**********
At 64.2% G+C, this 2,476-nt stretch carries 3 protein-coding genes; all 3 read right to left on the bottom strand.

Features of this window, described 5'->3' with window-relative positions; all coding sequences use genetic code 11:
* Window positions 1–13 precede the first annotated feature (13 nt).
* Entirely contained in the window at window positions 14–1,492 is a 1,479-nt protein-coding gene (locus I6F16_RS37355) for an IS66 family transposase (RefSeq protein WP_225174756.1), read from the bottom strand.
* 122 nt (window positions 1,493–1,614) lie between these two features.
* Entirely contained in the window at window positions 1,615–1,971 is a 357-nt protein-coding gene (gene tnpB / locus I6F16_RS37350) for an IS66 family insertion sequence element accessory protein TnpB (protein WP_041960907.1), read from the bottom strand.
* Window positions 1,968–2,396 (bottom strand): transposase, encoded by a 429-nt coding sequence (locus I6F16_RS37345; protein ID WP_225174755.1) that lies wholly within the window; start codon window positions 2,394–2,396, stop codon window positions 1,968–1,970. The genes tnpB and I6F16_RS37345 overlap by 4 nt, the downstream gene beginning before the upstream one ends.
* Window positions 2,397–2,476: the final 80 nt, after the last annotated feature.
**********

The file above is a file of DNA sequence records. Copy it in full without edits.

At 64.2% G+C, this 2,476-nt stretch carries 3 protein-coding genes; all 3 read right to left on the bottom strand.

Features of this window, described 5'->3' with window-relative positions; all coding sequences use genetic code 11:
* Window positions 1–13 precede the first annotated feature (13 nt).
* Entirely contained in the window at window positions 14–1,492 is a 1,479-nt protein-coding gene (locus I6F16_RS37355) for an IS66 family transposase (RefSeq protein WP_225174756.1), read from the bottom strand.
* 122 nt (window positions 1,493–1,614) lie between these two features.
* Entirely contained in the window at window positions 1,615–1,971 is a 357-nt protein-coding gene (gene tnpB / locus I6F16_RS37350) for an IS66 family insertion sequence element accessory protein TnpB (protein WP_041960907.1), read from the bottom strand.
* Window positions 1,968–2,396 (bottom strand): transposase, encoded by a 429-nt coding sequence (locus I6F16_RS37345; protein ID WP_225174755.1) that lies wholly within the window; start codon window positions 2,394–2,396, stop codon window positions 1,968–1,970. The genes tnpB and I6F16_RS37345 overlap by 4 nt, the downstream gene beginning before the upstream one ends.
* Window positions 2,397–2,476: the final 80 nt, after the last annotated feature.